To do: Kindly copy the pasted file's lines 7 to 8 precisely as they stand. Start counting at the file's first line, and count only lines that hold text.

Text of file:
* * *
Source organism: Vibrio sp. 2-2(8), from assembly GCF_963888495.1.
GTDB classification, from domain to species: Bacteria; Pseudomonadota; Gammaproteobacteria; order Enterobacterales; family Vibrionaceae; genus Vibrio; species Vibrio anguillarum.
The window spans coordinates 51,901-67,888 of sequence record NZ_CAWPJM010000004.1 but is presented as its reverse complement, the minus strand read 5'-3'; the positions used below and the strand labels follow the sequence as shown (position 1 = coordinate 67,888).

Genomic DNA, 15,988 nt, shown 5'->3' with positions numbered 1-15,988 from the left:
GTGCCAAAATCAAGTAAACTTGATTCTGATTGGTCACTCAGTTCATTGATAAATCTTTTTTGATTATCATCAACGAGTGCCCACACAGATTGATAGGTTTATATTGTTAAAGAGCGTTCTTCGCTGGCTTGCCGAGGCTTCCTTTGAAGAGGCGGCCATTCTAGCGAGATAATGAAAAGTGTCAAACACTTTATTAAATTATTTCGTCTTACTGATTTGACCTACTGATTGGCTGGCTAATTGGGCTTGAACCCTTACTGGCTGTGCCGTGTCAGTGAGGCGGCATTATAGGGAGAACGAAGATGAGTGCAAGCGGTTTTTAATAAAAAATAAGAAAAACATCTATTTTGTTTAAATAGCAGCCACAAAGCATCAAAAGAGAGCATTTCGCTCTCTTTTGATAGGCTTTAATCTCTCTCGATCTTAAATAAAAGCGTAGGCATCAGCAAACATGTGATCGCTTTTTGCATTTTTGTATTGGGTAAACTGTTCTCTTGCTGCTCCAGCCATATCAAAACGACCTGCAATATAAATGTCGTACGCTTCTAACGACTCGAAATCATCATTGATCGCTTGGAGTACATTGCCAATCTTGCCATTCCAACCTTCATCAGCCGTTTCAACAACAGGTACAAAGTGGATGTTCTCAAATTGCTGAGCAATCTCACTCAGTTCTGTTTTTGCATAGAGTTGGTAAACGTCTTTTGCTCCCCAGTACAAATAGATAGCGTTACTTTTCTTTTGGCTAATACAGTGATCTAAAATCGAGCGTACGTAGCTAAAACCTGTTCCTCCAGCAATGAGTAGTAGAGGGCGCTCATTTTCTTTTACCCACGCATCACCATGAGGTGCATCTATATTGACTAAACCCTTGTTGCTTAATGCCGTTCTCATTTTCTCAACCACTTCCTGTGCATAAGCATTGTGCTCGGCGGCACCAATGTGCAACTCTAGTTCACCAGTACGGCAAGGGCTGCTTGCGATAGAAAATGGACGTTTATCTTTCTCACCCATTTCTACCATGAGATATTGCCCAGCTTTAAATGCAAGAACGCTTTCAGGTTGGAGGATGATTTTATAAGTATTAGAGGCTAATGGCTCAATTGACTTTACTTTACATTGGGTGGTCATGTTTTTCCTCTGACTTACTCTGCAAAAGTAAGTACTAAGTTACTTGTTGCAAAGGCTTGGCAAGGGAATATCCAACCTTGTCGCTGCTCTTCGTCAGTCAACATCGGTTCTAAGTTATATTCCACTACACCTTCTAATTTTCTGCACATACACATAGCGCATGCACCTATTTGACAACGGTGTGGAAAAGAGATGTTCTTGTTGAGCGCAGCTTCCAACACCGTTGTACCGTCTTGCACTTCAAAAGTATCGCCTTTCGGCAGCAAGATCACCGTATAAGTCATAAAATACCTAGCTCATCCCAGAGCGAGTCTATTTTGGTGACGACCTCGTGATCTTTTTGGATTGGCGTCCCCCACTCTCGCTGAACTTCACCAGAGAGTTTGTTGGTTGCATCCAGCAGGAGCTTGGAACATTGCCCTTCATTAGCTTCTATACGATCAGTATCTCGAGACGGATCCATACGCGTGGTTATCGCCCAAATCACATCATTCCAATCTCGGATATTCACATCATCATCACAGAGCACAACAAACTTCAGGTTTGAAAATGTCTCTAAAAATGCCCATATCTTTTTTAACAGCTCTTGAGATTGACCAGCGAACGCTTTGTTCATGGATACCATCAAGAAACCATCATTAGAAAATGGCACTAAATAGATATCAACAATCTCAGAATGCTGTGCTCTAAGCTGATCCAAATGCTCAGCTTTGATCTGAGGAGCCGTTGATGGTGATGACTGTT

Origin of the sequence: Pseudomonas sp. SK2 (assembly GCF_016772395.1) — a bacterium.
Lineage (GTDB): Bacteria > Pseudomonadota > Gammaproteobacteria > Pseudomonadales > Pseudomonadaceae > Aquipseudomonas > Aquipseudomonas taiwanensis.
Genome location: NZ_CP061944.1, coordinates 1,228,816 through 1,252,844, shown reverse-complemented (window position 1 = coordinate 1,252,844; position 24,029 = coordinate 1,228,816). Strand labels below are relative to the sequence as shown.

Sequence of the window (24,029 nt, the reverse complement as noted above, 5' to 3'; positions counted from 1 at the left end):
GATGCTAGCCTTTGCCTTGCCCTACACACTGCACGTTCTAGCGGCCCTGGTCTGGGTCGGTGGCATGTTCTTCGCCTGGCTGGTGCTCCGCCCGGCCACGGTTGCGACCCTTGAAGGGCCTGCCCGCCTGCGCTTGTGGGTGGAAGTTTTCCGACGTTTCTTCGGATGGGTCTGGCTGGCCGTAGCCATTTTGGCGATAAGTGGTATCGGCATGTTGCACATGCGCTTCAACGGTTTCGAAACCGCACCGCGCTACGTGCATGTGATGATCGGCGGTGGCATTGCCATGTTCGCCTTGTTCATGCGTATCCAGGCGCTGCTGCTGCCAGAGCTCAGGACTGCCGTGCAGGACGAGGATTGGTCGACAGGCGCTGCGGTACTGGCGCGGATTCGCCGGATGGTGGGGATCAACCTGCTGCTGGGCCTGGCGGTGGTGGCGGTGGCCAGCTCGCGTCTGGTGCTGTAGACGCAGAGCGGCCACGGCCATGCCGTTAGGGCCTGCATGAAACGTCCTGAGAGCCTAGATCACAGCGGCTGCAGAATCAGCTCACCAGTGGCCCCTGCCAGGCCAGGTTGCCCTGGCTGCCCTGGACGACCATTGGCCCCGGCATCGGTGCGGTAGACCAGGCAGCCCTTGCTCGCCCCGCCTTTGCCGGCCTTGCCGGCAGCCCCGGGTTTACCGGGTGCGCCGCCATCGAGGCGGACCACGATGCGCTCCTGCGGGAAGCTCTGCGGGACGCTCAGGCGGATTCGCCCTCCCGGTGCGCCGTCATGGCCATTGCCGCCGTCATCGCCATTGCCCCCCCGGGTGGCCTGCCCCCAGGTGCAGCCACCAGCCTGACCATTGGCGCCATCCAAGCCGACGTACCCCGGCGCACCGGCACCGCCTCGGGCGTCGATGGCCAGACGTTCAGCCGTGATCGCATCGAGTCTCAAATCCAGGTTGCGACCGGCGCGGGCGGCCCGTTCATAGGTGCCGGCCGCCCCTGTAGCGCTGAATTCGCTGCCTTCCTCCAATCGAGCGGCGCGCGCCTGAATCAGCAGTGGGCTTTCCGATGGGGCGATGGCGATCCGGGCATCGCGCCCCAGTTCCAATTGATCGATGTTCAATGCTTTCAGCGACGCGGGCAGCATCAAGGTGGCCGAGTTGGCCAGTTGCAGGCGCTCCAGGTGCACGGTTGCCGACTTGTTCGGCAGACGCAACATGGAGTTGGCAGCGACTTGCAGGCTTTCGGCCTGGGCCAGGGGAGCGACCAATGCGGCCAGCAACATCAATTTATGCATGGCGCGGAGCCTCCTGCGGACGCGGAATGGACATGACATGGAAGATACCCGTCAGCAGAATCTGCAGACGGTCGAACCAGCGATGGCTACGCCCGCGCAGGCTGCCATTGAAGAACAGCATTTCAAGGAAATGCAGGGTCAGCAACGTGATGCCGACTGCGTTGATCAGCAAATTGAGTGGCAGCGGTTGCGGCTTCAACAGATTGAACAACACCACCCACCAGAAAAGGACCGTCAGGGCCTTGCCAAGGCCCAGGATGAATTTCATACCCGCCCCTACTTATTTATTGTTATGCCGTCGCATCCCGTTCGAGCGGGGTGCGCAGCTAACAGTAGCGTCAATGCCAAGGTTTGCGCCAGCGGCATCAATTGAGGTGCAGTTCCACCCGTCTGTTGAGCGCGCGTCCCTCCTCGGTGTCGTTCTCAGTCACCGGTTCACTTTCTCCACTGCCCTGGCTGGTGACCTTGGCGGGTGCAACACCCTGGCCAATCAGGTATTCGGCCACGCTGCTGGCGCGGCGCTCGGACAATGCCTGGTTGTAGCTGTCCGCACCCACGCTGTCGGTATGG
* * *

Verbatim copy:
Lineage (GTDB): Bacteria > Pseudomonadota > Gammaproteobacteria > Pseudomonadales > Pseudomonadaceae > Aquipseudomonas > Aquipseudomonas taiwanensis.
Genome location: NZ_CP061944.1, coordinates 1,228,816 through 1,252,844, shown reverse-complemented (window position 1 = coordinate 1,252,844; position 24,029 = coordinate 1,228,816). Strand labels below are relative to the sequence as shown.